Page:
The technologies improving metastatic breast cancer detection
Google has developed a new AI system which is said to detect late-stage breast cancer cells faster, and with more accuracy than pathologists. With other technologies to improve breast cancer detection on the market, what will this influx mean for patients and practitioners? Charlotte Edwards reports.
n average, doctors are 81% accurate at spotting time-sensitive secondary cells, which ideally need to be found before they break away from their original tumour site and begin to grow in other parts of the body. Currently, a microscopic examination of a tumour in patients is considered the gold standard for cancer diagnosis but can be very time consuming and leaves room for human error.
Google’s latest breast cancer tackling offering is called the Lymph Node Assistant (LYNA) and has been taught to recognise characteristics of tumours by studying cancer patient scans. During a trial of the software, LYNA was said to help doctors inspect scans in half the usual time and with 99% accuracy.
Nodal metastasis can occur as a result of many different types of cancer but influences treatment decisions in particular when it comes to breast cancer. Detecting the spread of breast cancer to patient’s lymph nodes can be the difference between whether they receive radiation therapy, chemotherapy, or the potential surgical removal of additional lymph nodes. This is why accuracy and timeliness of identifying nodal metastases is so important. However, Google said it has found several studies which showed that about one in four metastatic lymph node staging classifications would be changed upon second pathologic review. They also highlighted that the detection sensitivity of small metastases on individual slides can be as low as 38% when pathologists have to review them under time pressure.
Google is not alone in its quest to improve breast cancer detection methods. Recently, several other medical devices have been created to try and make lives easier for both patients and practitioners, including new imaging techniques, biosensors and blood tests.
From blood tests to biosensors
Blood tests are not often considered the most high-tech of medical devices but a study by The Institute of Cancer Research (ICR) and The Royal Marsden NHS Foundation Trust in the UK found that a new blood test can quickly predict how well a patient can respond to the breast cancer drug, palbociclib. The test is thought to be better than existing methods because it can deliver results in two to three weeks rather than two to three months. Palbociclib was approved last year and is intended for use in patients who have not had any previous breast cancer treatments.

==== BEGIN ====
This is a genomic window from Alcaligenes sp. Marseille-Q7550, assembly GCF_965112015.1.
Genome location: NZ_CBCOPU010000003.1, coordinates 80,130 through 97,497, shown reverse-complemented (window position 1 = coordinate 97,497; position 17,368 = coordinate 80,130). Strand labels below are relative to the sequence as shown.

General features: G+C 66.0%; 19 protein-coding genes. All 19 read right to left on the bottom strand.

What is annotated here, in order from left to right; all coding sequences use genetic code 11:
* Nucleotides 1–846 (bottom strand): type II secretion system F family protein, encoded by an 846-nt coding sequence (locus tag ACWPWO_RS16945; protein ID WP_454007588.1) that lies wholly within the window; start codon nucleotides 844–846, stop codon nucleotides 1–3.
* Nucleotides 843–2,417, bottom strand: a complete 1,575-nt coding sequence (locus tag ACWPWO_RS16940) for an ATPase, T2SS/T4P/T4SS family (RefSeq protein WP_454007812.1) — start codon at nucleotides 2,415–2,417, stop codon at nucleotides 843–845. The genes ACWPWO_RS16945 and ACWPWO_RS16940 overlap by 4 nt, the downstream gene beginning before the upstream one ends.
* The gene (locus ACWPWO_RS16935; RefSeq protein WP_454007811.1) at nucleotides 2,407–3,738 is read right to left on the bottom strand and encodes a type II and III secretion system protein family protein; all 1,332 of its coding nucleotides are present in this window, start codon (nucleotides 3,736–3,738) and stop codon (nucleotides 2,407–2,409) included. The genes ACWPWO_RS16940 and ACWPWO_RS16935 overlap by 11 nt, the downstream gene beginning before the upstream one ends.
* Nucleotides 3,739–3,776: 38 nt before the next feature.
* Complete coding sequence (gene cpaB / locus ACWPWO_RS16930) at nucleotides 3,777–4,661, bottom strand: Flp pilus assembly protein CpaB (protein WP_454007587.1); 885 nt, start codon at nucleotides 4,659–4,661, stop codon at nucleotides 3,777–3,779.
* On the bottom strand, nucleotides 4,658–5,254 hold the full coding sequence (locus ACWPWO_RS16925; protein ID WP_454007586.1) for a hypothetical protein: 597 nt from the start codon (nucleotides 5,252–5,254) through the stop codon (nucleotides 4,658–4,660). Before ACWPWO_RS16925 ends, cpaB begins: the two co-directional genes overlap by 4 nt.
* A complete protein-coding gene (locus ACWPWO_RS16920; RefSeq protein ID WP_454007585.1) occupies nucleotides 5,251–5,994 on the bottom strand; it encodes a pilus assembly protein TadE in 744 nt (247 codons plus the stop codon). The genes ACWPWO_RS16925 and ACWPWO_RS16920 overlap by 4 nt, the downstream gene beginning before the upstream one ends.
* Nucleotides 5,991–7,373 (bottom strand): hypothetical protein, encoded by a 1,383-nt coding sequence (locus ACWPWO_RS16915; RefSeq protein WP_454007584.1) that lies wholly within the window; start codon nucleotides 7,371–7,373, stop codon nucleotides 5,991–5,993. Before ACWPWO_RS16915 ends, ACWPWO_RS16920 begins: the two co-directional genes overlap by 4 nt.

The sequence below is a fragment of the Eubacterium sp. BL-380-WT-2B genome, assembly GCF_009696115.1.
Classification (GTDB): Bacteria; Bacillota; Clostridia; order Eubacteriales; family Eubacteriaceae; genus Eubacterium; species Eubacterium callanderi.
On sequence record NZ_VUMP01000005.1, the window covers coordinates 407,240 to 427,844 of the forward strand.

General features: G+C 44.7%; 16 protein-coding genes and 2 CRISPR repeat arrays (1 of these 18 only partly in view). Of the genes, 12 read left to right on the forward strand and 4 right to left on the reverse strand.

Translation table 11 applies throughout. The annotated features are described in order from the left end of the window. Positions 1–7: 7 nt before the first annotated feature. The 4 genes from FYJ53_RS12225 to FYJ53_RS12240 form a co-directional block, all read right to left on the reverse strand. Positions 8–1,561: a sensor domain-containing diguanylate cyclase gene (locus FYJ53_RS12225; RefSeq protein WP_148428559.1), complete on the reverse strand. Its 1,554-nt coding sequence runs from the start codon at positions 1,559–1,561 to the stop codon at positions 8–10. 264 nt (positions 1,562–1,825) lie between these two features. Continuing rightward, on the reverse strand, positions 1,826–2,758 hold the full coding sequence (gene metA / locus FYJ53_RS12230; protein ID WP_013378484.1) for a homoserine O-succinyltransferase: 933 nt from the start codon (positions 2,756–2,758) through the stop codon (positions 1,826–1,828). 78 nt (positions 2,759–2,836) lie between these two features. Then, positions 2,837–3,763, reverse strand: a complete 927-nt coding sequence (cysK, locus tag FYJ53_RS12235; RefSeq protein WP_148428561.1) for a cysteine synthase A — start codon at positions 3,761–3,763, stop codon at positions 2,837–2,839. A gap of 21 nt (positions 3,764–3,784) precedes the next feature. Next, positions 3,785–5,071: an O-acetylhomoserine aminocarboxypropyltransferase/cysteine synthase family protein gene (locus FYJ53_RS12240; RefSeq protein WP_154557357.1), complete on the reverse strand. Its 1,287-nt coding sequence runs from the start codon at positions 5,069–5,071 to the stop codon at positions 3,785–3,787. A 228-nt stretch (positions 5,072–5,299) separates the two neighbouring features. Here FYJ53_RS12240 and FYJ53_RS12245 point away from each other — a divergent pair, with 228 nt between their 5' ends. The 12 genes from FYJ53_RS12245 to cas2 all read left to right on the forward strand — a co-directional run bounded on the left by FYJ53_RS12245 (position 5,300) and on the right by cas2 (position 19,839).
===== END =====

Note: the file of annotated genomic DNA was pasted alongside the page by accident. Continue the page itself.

Researchers funded by the US National Institute of Biomedical Imaging and Bioengineering (NIBIB) had a slightly more high-tech approach when they created a new biosensor to diagnose breast cancer less invasively, compared to the existing needle biopsy approach. The biosensor chip was created by researchers from the Universities of Hartford and Connecticut and has been designed to identify the breast cancer biomarker HER-2 in a patient’s blood, all within 15 minutes. The biosensor consists of a microfluidic device and a biosensor chip coated with antibodies, which can capture and immobilise any HER-2 proteins present in a patient’s blood sample. Abnormal levels of HER-2 can indicate a specific type of breast cancer, and early detection can enable better treatment strategies.
Similarly to Google, a team of researchers at the German Cancer Research Centre (DKFZ) decided to work on an imaging based technique to improve breast cancer detection. Their technique combines an advanced method of diffusion-weighted magnetic resonance imaging (MRI) with intelligent computer-based image analysis methods. It could help many patients avoid unnecessary control biopsies, following suspicious findings from mammography screenings, and also aid the detection of malignant changes in tissues. A study conducted using this method enabled scientists to identify malignant cases with 98% accuracy.
Impact on patients and practitioners
The benefits of pathologists using algorithms to aid their practice and the proof-of-concept for a system like LYNA were recently explored in two research papers. The first being ‘Artificial Intelligence Based Breast Cancer Nodal Metastasis Detection: Insights into the Black Box for Pathologists’, published in the Archives of Pathology and Laboratory Medicine and ‘Impact of Deep Learning Assistance on the Histopathologic Review of Lymph Nodes for Metastatic Breast Cancer’ published in the American Journal of Surgical Pathology, which both found LYNA to be a useful pathology tool.
Google believes that its LYNA technology has the potential to reduce the burden on pathologists to conduct repetitive identification tasks and instead could allow them to spend more time and energy on more challenging clinical and diagnostic tasks. This should have a knock on positive impact on patients who could then expect more accurate and quick results which leads to quicker treatment times.
Technology in this field may be advancing rapidly but there is still some way to go before it can be considered perfect. Google thinks that LYNA’s impact on real clinical workflows and patient outcomes still needs to be observed but remains optimistic that deep learning technologies and well-designed clinical tools will improve pathologic diagnosis across the globe.
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